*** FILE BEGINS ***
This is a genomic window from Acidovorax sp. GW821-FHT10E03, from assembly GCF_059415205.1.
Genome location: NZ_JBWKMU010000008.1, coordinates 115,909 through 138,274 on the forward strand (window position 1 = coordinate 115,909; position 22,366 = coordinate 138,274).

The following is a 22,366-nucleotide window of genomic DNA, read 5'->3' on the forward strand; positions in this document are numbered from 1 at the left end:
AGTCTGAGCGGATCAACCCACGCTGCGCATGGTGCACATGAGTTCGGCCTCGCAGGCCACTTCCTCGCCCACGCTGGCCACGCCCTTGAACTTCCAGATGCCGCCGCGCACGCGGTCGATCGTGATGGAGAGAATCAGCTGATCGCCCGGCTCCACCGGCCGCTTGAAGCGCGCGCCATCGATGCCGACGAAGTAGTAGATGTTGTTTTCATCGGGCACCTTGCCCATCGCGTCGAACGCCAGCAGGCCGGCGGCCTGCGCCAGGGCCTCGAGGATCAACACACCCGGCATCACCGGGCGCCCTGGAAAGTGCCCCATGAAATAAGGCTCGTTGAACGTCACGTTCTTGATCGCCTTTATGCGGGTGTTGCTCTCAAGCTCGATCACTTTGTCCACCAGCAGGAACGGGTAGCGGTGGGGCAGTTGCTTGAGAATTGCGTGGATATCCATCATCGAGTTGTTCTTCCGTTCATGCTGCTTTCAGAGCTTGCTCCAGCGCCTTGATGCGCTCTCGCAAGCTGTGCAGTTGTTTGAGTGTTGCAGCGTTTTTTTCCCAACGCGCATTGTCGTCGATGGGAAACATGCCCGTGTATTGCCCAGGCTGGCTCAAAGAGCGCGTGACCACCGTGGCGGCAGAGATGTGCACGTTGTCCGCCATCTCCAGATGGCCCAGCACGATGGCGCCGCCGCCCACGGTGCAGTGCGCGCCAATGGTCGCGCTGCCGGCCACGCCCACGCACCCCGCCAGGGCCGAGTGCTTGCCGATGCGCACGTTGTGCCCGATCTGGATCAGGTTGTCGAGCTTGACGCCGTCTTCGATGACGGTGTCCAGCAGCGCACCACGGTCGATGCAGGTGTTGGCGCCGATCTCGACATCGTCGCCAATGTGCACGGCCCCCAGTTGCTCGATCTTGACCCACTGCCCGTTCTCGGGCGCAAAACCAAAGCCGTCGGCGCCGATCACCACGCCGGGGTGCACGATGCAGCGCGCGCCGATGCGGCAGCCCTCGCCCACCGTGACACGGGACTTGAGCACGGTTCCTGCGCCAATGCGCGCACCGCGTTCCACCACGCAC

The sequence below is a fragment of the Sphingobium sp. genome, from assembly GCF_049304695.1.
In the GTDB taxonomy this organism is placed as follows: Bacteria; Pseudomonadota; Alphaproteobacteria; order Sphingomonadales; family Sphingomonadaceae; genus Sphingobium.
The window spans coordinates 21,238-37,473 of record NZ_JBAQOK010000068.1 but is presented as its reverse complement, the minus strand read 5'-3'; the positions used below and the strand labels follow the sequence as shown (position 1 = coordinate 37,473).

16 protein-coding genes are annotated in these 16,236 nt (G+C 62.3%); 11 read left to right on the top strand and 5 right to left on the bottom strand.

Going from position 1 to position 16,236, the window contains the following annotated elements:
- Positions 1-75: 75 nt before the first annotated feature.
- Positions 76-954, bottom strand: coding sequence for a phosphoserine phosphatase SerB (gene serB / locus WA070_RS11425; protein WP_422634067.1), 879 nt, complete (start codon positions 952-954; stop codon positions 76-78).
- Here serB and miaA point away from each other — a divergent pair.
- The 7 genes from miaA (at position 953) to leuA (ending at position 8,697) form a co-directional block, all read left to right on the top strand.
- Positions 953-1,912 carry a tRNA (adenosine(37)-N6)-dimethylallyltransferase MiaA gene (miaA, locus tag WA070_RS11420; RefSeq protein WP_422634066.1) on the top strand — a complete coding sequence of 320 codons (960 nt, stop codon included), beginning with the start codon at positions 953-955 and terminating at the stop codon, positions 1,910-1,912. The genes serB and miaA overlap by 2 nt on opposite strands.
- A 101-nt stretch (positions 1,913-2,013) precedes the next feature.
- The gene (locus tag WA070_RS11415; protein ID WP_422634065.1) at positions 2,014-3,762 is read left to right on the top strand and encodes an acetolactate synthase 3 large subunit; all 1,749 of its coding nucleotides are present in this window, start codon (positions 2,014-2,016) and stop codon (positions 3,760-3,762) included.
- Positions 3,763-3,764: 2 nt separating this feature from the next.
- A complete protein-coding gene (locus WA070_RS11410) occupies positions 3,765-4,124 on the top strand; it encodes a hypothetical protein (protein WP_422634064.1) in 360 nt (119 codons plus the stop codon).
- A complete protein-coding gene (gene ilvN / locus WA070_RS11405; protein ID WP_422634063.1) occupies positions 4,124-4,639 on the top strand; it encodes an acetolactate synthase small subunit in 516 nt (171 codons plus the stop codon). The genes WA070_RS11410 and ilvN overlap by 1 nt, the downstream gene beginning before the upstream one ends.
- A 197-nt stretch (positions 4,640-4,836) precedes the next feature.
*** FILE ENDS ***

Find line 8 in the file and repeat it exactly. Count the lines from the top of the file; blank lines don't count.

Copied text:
16 protein-coding genes are annotated in these 16,236 nt (G+C 62.3%); 11 read left to right on the top strand and 5 right to left on the bottom strand.